Dixon played all of last sea­son, as the Ea­gles fin­ished sec­ond in the In­ter­scholas­tic Ath­letic As­so­ci­a­tion of Mary­land A Con­fer­ence. She tore her left ACL af­ter mak­ing a layup in April. She said she doesn’t think about the in­jury ei­ther, be­cause she knows she’ll be all right even if it hap­pens again.

“Through the whole process, you can’t get down on your­self. You’ve got to know you’ll be back from it,” the ju­nior All-Metro guard said.

“My sis­ter [Ebonee Dixon] tore her ACL at the same age and she’s play­ing at Wilm­ing­ton Uni­ver­sity now. I’m just fol­low­ing in her foot­steps, be­cause I saw that she can re­cover from it and she’s strong. I’m strong, too.”

DeWees, a two-time Car­roll County Player of the Year, dis­cov­ered she was stronger than she thought af­ter need­ing three plas­tic an­chors in­serted into her shoul­der to reat­tach the labrum to the bone. The ju­nior, clos­ing in on1,000 ca­reer points, had to learn how to shoot all over again.

She couldn’t get her arm to a 90-de­gree an­gle for about two months af­ter surgery, so she couldn’t work on the shoot­ing mo­tion un­til then. She couldn’t shoot a bas­ket­ball un­til four months af­ter the surgery May11.

“Ba­si­cally, I had to re­train my arm how to shoot again and get the me­chan­ics back down,” DeWees said, “so I couldn’t shoot un­til Oc­to­ber and I couldn’t lift my arm up for three months. When I was cleared [to play], I was re­ally ner­vous, but I think I’m 100 per­cent and as time goes on, I will be a bet­ter shooter and I’ll be stronger men­tally and phys­i­cally. I think this in­jury has helped me a whole lot.”

Heather DeWees, who coaches her daugh­ter at No. 11 Manch­ester Val­ley and in AAU ball, said one of the more help­ful things these days is that so many ath­letes have gone through the same re­cov­ery pro­cesses as these four play­ers.

“When I had my ACL done in high school, I was the only one,” the coach said. “Yas­min Lewis, who plays for Se­ton Ke- ough, had the same surgery as Macken­zie a year ear­lier and she’s run­ning up to her this sum­mer and say­ing, ‘Oh yeah, this is what hap­pens.’ So they have a net­work via tex­ting and the in­ter­net where they’re able to con­nect im­me­di­ately. The vol­ley­ball player Kerri Walsh [Jen­nings] had five [shoul­der surg­eries], so Macken­zie’s like, ‘If she had five of these and she’s still do­ing that, then I’m go­ing to be OK.’ You see that and you have hope and in­spi­ra­tion that 25 years ago might not have been there.”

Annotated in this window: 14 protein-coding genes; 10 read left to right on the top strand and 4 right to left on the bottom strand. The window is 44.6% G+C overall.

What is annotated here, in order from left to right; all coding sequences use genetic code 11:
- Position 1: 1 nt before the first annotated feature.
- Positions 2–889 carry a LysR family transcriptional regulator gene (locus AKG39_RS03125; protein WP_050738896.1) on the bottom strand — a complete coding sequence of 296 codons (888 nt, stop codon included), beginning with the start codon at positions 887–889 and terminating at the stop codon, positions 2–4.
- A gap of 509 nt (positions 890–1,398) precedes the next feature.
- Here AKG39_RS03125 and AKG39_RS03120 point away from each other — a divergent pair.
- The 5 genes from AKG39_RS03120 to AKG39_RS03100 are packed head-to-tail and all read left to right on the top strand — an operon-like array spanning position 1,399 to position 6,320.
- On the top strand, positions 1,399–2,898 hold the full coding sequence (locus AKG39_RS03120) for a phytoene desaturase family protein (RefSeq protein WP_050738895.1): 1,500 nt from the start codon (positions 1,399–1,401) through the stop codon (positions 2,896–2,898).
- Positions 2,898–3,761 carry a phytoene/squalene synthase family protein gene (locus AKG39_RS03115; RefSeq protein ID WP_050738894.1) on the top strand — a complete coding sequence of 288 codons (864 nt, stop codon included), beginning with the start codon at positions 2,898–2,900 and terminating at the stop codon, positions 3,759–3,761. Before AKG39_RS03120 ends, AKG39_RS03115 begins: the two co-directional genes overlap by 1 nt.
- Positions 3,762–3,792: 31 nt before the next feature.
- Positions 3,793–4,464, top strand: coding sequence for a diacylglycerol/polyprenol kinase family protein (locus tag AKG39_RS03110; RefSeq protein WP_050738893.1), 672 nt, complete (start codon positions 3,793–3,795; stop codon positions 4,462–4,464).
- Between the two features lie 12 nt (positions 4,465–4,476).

Wol­frey said for­mer Glenelg play­ers Sam Heisig and Emily Russo, who also suf­fered torn ACLs, reached out to re­as­sure her.

“They both texted me and walked me through ev­ery­thing that was go­ing to hap­pen in the surgery and what comes after­ward. They just said I’ll get through it and that I’d come­back­stronger than be­fore.”

Af­ter the first few days of prac­tice, Wol­frey’s knee was sore, so she took a cou­ple of days off, but now she’s out­run­ning her team­mates in sprint drills the way she did be­fore. Just like Lee, Dixon and DeWees, she can’t wait to play a game and take on the added lead­er­ship role that will be ex­pected of her this win­ter.

Wol­frey has no doubt that she will be all right.

“In our scrim­mage, I just told my­self, ‘Don’t think about it,’ be­cause my phys­i­cal ther­a­pist said once you’re 100 per­cent back, the knee is just as good as it was be­fore.”

These play­ers might be even bet­ter.